By Angela Busch
Naples Daily News
ESTERO, Fla. – Many of the players in Florida Everblades training camp have experienced ebbs and flows of stardom — from notoriety to anonymity — from the first round of the NHL draft to a long bus ride in hockey purgatory.
They’ve all been up and down. But it’s hard to find a Blades player who has been much higher, or lower, than Nate Hagemo.
“I lost my way,” he said, last week, wincing. “I don’t know how much detail you want me to get into.”
A photo taken in a Minnesota jail in January, after Hagemo was arrested on suspicion of possessing a controlled substance, tells the tale of Hagemo’s devastating collapse better than his words could.
The former University of Minnesota blue-chip defenseman, whose face was once the picture of an athlete toned to his physical peak, had a haggard look, his eyes blank — his face covered with pockmarks, cuts, bloody scrapes and scars.
After suffering a shoulder injury that doctors said required a year off, Hagemo struggled with time away from the game.
Doctors prescribed powerful painkillers. Hagemo mixed them with a little college partying, and suddenly a shoulder injury had led him to an all-consuming addiction.
• • •
Truth is, Hagemo’s not even a Blade yet. He’s trying out over the next two weeks, trying to earn a roster spot by proving himself on the ice.
He just wants on the team. Three years after being selected by the Carolina Hurricanes in the second round of the NHL draft — less than four months removed from his latest arrest — Hagemo, 21, doesn’t really care about the headlines or the stardom anymore.
He just wants to play hockey again.
The Edina, Minn., native was once a part of a proud tradition of gopher state hockey. He won a high school state championship with the Academy of Holy Angels as a sophomore in 2002, then spent the next two seasons at the U.S. National Under-18 Team development site in Ann Arbor, Mich., with Blades defenseman A.J. Thelen, who’s also from Minnesota.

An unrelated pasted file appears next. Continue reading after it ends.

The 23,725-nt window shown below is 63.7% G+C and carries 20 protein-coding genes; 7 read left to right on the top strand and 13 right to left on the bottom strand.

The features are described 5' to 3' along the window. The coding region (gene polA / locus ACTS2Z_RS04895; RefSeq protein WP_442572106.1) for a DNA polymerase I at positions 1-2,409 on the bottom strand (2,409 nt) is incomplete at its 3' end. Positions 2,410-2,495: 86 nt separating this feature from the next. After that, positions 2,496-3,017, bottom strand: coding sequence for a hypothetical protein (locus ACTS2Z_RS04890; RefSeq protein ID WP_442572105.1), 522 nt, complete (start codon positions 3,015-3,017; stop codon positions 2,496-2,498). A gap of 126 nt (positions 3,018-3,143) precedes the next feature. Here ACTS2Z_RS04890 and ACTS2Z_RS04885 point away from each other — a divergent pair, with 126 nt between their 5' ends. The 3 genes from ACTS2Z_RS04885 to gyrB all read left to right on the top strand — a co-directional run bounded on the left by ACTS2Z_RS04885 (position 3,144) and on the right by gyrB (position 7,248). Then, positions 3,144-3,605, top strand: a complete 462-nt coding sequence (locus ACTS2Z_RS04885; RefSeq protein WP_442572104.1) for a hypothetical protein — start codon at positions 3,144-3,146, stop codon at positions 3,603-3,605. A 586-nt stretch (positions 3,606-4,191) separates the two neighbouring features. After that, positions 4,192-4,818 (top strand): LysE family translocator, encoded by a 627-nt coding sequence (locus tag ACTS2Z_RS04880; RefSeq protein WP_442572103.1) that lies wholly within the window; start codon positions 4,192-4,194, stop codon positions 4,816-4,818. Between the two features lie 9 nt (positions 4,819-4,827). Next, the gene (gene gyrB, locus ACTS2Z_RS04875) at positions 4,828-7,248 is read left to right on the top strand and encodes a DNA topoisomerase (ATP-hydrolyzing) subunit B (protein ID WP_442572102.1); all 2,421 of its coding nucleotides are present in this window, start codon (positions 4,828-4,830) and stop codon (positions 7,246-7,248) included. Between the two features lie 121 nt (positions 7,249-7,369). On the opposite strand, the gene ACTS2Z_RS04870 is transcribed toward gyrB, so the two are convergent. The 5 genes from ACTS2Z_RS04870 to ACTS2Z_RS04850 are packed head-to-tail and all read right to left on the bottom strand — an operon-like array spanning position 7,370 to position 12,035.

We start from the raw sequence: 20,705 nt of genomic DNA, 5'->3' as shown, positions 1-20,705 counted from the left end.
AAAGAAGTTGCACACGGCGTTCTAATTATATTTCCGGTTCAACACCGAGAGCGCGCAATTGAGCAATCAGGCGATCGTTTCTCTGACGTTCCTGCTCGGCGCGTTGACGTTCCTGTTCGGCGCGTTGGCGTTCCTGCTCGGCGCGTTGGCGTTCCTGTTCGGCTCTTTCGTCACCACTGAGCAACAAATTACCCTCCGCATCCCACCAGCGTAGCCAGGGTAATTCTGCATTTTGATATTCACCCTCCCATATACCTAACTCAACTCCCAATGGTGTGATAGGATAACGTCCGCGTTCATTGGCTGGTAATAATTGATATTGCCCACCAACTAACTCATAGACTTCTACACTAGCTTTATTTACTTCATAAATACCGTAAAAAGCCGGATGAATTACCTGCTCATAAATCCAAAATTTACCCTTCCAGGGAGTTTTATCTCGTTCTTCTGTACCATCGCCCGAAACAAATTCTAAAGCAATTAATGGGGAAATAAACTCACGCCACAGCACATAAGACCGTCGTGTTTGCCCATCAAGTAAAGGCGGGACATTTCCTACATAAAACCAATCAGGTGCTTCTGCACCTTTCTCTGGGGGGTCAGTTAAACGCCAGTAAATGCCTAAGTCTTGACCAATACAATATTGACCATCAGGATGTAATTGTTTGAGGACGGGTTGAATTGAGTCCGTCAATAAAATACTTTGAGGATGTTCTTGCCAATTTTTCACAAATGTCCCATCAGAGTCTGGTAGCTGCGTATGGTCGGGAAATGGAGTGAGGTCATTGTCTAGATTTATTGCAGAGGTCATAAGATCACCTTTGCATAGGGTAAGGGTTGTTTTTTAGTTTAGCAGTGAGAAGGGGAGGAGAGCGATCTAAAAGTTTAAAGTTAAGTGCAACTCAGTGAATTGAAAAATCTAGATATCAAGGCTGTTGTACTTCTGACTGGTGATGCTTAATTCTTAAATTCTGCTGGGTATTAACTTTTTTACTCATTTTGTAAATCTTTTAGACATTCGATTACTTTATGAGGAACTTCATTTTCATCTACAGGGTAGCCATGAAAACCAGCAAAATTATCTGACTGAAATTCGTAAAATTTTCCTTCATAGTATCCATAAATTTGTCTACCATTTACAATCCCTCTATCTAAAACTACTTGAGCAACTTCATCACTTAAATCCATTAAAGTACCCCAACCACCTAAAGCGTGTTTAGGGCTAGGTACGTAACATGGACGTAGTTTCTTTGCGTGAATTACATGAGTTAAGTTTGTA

“We’ve been skating and playing against each other since we were 10, 11 years old,” Thelen said of Hagemo. “Especially that year in Ann Arbor, we were always going against each other. We could relate to each other.”
“Whenever we played together, it made me pick up my game,” Hagemo said. “I always looked at (Thelen), and he made me want to get better.”
In 2004, the Minnesota Wild made Thelen the 12th overall selection in the NHL draft. A year later, Hagemo was picked 58th overall by Carolina.
Thelen headed to powerhouse Michigan State, while Hagemo picked perennial Frozen Four contender Minnesota. The hometown hockey heroes were on their way.
• • •
For Hagemo, though, his hockey road was about to take a detour.
Midway through his freshman year at Minnesota, Hagemo was hit from behind in a game against Minnesota State-Mankato. His shoulder pained him each time he moved it, but he was just 18 years old and didn’t know much about rehab. He was just trying to make it to the NHL. Hagemo didn’t think he could miss more hockey, so he played again a few weeks later.
“I wish now I would’ve waited,” he said.
Hit again — same spot. This time doctors put it plainly: no hockey for a year while Hagemo’s shoulder (brachial plexus, to be specific) healed.
“At that time, hockey was really the only thing in my life,” Hagemo said. “Once you’re not skating and you’re not in the locker room with the guys … you’re not going to team dinners, you’re not working out. … It was a huge shock.”
He felt as if his life had been ripped away. Sure, it was just an injury, but Hagemo didn’t know how to deal. His classes were meaningless — since when do draft picks have to study? A year seemed an eternity, and worse yet, his shoulder always hurt.
• • •
The January arrest was Hagemo’s third run-in with the police since quitting Gophers hockey in 2006 due to complications from his shoulder injury and the addiction that was starting to interfere with his life.
That same year, he was arrested on suspicion of attempting to burglarize a house. In 2007, he was ticketed for refusing to take a blood-alcohol test after a traffic accident and for careless driving, with a revoked license.